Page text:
Datasets

May 21st, 2013

During the course of my research, I have either created or participated in creating several datasets. You can find the links below, with a brief data description. Please cite the specified papers if you choose to use the data.

WIKIMage is an aligned labeled image-text dataset from public Wikipedia images. The D3 dataset (currently) has about 15000 images. We have extracted the SIFT, SURF and ORB features and performed quantization, so the “bag of visual words” representations are available for download, as well as the accompanying text from captions and paragraphs. If you use this data, please cite:

@InProceedings{pracner-sikdd2011,
author = {Doni Pracner and Nenad Toma\v{s}ev and Milo\v{s}
Radovanovi\'c and Dunja Mladeni\'c and Mirjana
Ivanovi\'c},
title = {WIKImage: Correlated image and text datasets},
booktitle = {Proc. of the 14th International Multiconference on
Information Society (IS 2011)},
pages = {141--144},
year = 2011,
month = 10,
volume = {A},
publisher = {Institut "Jožef Stefan", Ljubljana},
url = {http://is.ijs.si},
isbn = {978-961-264-035-4},
address = {Ljubljana, Slovenia}
}

The H1C CoreWar dataset is quite an unusual one and very challenging for classification. It has 13 classes and 666 instances (no pun intended). The data objects are the redcode assembly-like programs that participate in the CoreWar artificial life simulation and are usually referred to as ‘warriors’. They compete over the shared resources and eliminate their opponents. The data represents a set of well-known human-coded warriors (as they can also be evolved via genetic programming). One view of the data is given as a ‘bag of instructions’, via n-grams and another where the features are the results achieved by the programs within the simulation against a predefined and carefully selected benchmark. Therefore, both a static and a dynamic representation are available. The classes are different strategies and I have manually labeled most of the programs in the dataset. The data is very high-dimensional and difficult to handle. It is very good for testing new classifiers. If you decide to use this data, please cite:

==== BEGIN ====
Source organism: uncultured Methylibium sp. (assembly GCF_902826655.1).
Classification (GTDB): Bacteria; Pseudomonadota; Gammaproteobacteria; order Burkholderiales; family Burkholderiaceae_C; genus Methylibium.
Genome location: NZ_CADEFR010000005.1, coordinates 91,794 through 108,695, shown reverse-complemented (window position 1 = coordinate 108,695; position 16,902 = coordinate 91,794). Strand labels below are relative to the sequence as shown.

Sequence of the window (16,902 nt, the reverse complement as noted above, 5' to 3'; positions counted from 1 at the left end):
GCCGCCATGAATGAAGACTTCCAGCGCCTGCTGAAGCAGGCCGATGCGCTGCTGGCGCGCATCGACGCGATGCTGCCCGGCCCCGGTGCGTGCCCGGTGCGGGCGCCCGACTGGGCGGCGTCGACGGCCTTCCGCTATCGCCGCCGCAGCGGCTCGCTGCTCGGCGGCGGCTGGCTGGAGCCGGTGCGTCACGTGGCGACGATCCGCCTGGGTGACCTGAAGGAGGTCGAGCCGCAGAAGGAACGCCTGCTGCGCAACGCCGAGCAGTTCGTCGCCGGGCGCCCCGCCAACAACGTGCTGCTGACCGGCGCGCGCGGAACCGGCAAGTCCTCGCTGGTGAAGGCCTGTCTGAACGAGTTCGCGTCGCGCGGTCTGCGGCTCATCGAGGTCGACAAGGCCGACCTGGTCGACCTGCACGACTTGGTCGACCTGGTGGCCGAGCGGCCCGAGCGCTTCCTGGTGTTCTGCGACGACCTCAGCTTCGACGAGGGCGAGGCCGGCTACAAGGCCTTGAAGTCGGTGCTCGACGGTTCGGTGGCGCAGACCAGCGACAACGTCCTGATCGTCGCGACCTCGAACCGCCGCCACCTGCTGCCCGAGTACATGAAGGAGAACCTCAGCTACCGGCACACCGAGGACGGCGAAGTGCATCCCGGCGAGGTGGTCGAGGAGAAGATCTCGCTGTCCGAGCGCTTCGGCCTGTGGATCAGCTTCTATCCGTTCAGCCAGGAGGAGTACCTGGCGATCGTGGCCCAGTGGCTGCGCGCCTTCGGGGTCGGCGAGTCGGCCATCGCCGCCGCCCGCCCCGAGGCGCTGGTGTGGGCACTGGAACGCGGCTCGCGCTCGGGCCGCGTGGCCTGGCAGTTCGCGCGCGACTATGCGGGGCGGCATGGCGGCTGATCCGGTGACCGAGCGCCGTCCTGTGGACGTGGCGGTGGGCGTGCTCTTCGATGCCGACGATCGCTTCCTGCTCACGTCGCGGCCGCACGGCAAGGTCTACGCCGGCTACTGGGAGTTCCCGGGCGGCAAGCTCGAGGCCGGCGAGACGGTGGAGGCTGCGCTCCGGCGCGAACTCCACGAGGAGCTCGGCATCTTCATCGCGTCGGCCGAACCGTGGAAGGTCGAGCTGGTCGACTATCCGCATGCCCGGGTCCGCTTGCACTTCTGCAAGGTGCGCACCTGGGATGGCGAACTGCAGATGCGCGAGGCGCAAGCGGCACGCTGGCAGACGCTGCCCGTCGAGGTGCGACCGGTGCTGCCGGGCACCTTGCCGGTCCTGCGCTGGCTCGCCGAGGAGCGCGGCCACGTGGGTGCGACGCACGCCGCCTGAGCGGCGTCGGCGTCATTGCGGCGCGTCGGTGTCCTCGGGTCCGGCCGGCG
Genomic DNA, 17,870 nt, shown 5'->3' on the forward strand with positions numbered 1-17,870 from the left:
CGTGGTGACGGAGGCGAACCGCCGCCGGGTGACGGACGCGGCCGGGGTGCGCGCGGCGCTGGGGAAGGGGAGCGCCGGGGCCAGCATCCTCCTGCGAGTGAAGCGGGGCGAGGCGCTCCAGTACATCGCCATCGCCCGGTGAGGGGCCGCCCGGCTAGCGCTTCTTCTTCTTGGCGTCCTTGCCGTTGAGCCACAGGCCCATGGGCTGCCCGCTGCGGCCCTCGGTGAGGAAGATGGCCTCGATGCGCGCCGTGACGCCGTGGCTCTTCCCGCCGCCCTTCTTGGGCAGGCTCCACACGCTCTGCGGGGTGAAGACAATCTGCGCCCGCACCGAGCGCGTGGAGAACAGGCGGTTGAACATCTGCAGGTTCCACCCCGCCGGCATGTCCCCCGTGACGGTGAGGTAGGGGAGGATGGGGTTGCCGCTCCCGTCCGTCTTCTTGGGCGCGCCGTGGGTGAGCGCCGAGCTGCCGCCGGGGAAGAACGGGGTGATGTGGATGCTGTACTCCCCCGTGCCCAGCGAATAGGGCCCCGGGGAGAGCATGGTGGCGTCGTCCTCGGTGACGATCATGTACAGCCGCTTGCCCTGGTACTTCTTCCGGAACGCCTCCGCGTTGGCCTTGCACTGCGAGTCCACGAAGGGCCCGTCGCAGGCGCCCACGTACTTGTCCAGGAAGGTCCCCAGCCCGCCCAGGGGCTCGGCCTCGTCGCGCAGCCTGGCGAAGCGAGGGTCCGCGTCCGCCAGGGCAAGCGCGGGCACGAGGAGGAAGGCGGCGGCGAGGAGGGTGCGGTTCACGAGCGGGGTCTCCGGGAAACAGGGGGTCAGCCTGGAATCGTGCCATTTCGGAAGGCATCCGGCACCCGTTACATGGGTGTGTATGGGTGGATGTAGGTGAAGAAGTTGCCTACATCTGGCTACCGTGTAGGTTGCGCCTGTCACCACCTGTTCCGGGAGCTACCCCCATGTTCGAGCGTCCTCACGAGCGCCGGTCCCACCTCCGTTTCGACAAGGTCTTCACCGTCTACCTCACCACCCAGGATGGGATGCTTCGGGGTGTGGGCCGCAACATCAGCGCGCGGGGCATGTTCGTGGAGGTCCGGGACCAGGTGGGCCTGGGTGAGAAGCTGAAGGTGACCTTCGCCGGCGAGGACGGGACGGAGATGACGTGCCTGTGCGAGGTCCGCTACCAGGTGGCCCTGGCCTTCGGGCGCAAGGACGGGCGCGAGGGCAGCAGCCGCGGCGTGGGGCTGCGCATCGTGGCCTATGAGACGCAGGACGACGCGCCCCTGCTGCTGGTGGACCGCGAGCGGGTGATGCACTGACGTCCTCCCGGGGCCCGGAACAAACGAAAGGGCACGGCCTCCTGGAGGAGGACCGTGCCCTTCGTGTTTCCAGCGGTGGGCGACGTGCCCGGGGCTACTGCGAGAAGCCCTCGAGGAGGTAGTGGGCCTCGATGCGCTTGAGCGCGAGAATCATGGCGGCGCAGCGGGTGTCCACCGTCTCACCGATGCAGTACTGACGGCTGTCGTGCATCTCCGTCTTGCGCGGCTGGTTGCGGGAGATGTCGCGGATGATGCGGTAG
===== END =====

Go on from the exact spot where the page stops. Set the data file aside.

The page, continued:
@incollection{
year={2007},
isbn={978-3-540-74975-2},
booktitle={Knowledge Discovery in Databases: PKDD 2007},
volume={4702},
series={Lecture Notes in Computer Science},
editor={Kok, JoostN. and Koronacki, Jacek and Lopez de Mantaras, Ramon and Matwin, Stan and Mladenič, Dunja and Skowron, Andrzej},
doi={10.1007/978-3-540-74976-9_62},
title={Automatic Categorization of Human-Coded and Evolved CoreWar Warriors},
url={http://dx.doi.org/10.1007/978-3-540-74976-9_62},
publisher={Springer Berlin Heidelberg},
author={Tomašev, Nenad and Pracner, Doni and Radovanović, Miloš and Ivanović, Mirjana},
pages={589-596}
}

The High-dimensional Gaussian mixture data with high class overlap that was used in the “Hubness-aware shared neighbor distances for high-dimensional k-nearest neighbor classification” that was published in Knowledge and Information Systems. There are 10 100-dimensional 10-class dataset of more than a thousand points each. The data is very difficult for kNN classification. It can easily be handled by Bayesian methods, though. If you wish to use this data, please cite:

@article{nenadKAIS,
year={2013},
issn={0219-1377},
journal={Knowledge and Information Systems},
doi={10.1007/s10115-012-0607-5},
title={Hubness-aware shared neighbor distances for high-dimensional k-nearest neighbor classification},
url={http://dx.doi.org/10.1007/s10115-012-0607-5},
publisher={Springer-Verlag},
keywords={Hubs; Metric learning; Curse of dimensionality; $$k$$ -nearest neighbor; Classification; Shared neighbor distances},
author={Toma\v{s}ev, Nenad and Mladeni\'{c}, Dunja},
pages={1-34},
language={English}
}

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